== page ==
Tuesday, 27 September 2016

Why is marketing still a blind spot for indies?

What early lessons can VR devs take from the indie scene, where the marketplace is already mature and getting crowded? We asked indie game marketer Hannah Flynn to write a follow-up to her Develop 2016 talk about this indie blind spot.

I work within a medium-sized team, covering all aspects of comms with my marketing manager. Our meta-job is to ask questions, raise flags, and encourage the right amount of thought about how the rest of the world will perceive our games. Sometimes that results in changes to the games! But marketing monsters with ridiculous demands are a thing of myth (or possibly just of AAA, I can’t be sure - I haven’t worked in AAA).

The videos of sessions from Develop 2016 have just been released to ticket-holders, meaning you can go back and pick up sessions you missed.

I spent probably three or four days working on my session, You Need to Hire a Marketer, to which about 10 people came, most of whom I knew by name.

Other than making a clear attempt to tug your heartstrings and get you to watch my video, I want to ask: why didn’t people come? Why do so many indie studios still treat marketing as a hindrance?

I’ve got a few hypotheses:

Marketing is evil. Or so the popular narrative goes: marketers are suits who interfere with game designers’ craft. Pushing poor decisions based on what will sell and blaming devs when games fail.

Marketers are expensive. Some of us are. But these days there are different ways to pay people, options for flexible working, and more graduates than ever wanting to get into games. There are ways to afford marketing support which don’t break the bank.

Marketers are scammers. As soon as you’re on Steam Greenlight you’ll probably be approached by marketing firms offering you services. Some of these make sense but others will sound like they’re promising the world, meaning they couldn’t possibly deliver it.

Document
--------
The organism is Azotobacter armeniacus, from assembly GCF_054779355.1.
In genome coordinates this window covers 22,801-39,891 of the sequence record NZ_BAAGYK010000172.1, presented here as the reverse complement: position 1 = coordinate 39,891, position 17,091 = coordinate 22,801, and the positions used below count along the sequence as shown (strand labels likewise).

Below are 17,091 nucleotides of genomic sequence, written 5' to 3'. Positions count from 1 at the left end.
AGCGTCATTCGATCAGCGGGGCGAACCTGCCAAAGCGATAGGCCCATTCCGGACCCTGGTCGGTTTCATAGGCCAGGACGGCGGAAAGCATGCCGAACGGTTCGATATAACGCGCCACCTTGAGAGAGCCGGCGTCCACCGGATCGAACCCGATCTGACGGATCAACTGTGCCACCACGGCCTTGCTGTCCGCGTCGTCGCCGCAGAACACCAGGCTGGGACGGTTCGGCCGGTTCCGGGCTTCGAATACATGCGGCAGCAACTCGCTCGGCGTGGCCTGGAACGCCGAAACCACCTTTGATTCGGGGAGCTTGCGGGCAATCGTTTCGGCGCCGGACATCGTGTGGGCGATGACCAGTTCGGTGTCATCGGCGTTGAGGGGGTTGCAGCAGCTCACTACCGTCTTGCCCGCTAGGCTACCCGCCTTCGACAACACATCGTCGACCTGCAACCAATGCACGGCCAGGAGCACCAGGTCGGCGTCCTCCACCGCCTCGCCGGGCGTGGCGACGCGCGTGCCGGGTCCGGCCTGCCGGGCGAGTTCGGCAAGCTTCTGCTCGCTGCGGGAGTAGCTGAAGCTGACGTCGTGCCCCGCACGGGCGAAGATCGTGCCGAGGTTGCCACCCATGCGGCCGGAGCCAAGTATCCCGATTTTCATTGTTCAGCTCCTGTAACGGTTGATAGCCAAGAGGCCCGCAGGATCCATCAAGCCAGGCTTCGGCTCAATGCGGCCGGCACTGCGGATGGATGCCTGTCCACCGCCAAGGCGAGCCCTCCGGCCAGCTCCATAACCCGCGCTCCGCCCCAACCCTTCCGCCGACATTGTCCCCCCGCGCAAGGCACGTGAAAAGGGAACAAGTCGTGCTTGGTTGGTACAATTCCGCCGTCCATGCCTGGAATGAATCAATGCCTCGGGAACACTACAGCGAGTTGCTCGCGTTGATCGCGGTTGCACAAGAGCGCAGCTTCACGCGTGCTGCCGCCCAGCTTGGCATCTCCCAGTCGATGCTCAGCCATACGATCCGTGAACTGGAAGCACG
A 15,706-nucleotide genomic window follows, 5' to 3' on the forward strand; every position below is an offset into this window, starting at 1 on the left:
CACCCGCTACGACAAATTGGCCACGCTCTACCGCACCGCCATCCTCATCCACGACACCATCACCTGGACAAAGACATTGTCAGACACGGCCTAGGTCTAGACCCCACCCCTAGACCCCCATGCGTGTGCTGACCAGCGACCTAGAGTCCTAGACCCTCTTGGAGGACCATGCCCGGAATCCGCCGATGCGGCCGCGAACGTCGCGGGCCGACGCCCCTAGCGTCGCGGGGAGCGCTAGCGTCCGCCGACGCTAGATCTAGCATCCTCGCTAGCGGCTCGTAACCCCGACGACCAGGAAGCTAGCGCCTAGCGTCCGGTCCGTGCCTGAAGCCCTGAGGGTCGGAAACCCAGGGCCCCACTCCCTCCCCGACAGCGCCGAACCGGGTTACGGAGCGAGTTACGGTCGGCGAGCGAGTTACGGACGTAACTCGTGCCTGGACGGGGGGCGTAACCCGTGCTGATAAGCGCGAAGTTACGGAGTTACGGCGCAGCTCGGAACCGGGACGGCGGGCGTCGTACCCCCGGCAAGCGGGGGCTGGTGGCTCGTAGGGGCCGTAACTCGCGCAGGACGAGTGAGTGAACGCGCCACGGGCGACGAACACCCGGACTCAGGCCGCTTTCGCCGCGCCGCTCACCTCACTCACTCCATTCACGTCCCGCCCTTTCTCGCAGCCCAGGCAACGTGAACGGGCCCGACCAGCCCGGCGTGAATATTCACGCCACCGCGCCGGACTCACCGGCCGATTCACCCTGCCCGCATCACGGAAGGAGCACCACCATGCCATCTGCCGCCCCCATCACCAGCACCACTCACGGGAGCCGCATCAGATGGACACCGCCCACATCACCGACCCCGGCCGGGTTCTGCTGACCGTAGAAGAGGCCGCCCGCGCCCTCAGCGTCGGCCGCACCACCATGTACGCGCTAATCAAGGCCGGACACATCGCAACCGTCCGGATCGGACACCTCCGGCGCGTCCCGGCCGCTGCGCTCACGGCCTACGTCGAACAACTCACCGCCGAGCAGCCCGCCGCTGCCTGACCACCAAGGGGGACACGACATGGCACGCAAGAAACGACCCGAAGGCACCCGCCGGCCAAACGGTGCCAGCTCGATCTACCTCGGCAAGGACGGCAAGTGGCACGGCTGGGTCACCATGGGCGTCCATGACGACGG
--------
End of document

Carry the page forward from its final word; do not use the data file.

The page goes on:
I can do it myself. Anything looks easier from the outside. I’m sensible enough of my abilities to know that I couldn’t make a game, and I’d invite you to consider that marketing is a career path in itself which requires its own skills. Some people are excellent self-promoters, bloggers, tweeters - this is wonderful. Hire someone who can help you with the rest of the marketing mix.

Marketing is scary if you have no experience of it, but releasing is scary without marketing. It’s far better to investigate getting marketing support early than to bury your head - your money, time, life - in a game, in the hope that people will just find out about it because it’s good. That can’t happen for all of us.

Hire a marketer. Give the responsibility to someone who likes doing it. Spend more time on your game. Be happier. Sell more games. Make another game. Survive.

If you can’t watch the video, you can view my presentation here. I hope you’ll have a read and tweet to me @h4nchan with your thoughts!

Hannah Flynn is Communications Director for Failbetter Games, makers of Fallen London and Sunless Sea. She has previously worked for Penguin Books, Tate and the NSPCC.

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